Adolf Loos and Auguste Perret were born only a few years apart——Loos in 1870, Perret in 1874. Both men were the sons of stonemasons, and both belonged to the generation of European architects that emerged around the turn of the century, entering into the profession without having completed their formal university education. Both also relied on new structural technologies——in particular, the concrete frame——in the realization of their key buildings. And both retained a fealty to classicism, an ideological position that, in the years after World War I, would distance them from the discourses then shaping modern architecture.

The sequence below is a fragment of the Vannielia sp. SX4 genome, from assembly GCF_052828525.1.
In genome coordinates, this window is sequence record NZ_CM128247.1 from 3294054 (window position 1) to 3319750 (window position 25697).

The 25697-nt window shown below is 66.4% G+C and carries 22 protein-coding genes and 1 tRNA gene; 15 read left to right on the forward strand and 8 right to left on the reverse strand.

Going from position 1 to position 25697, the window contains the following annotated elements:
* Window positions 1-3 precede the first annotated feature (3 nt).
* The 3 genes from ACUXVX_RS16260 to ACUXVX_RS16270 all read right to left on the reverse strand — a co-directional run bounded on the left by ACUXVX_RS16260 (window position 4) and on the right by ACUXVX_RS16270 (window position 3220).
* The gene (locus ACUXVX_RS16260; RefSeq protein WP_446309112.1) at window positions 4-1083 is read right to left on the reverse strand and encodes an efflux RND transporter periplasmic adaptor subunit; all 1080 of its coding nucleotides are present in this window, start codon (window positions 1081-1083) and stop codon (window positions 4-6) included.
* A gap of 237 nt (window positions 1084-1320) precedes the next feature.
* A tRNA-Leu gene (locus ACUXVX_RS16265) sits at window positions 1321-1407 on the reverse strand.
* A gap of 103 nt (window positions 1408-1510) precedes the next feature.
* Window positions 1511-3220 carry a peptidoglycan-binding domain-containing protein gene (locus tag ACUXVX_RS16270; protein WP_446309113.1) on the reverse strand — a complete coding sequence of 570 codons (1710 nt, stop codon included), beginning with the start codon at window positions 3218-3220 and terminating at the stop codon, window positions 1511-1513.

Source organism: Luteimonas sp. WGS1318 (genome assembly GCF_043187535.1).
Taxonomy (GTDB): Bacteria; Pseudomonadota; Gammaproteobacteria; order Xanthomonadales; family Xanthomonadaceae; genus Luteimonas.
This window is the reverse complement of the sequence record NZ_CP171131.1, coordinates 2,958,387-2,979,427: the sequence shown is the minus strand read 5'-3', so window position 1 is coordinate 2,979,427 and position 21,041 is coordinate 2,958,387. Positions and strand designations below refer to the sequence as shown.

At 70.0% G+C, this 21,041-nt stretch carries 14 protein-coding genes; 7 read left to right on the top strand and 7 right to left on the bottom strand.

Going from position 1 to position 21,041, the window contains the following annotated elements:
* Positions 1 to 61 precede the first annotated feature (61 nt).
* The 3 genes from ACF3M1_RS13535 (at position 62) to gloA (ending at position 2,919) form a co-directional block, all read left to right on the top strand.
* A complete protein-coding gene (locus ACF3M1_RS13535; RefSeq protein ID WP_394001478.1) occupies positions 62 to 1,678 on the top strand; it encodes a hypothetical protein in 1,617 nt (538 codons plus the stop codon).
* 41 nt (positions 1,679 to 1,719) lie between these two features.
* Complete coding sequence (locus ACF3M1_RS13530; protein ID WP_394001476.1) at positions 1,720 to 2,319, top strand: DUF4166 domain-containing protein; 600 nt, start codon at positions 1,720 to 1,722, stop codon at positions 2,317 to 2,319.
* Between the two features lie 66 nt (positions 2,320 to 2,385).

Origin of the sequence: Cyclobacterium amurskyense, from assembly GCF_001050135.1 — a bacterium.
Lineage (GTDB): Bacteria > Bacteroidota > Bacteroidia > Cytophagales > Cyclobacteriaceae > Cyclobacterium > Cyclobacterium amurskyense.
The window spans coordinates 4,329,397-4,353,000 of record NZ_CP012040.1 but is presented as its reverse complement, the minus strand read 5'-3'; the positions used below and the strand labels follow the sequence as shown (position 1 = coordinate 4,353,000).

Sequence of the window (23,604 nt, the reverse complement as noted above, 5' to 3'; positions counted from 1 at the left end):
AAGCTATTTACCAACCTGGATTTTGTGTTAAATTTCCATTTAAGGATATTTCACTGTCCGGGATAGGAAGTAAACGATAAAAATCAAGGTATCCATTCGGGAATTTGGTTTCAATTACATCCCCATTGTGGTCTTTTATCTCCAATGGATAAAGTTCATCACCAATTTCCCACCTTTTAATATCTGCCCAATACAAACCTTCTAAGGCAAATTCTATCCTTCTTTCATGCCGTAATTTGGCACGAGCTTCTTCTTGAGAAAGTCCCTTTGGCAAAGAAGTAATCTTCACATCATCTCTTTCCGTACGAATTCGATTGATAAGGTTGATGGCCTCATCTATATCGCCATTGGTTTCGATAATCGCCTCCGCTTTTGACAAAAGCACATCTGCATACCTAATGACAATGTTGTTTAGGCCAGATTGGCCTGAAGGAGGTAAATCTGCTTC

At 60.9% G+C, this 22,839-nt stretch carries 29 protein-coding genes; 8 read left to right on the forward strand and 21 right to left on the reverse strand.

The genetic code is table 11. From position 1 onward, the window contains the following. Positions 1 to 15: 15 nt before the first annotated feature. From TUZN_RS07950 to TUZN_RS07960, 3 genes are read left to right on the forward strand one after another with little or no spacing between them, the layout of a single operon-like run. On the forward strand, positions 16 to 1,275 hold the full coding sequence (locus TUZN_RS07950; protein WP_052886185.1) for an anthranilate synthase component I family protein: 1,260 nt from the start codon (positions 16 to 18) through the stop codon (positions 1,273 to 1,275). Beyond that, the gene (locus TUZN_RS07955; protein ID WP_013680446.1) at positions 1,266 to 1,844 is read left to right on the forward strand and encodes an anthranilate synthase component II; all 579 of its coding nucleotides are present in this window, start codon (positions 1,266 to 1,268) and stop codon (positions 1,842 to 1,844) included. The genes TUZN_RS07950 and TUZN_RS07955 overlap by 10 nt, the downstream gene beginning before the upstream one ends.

It is tempting to suggest that Perret was the Parisian Loos——or that Loos was the Viennese Perret——but, in fact, the comparison masks salient and important differences——differences that reach into the core of what each architect believed about the meanings and methods of building. Despite...

You do not currently have access to this content.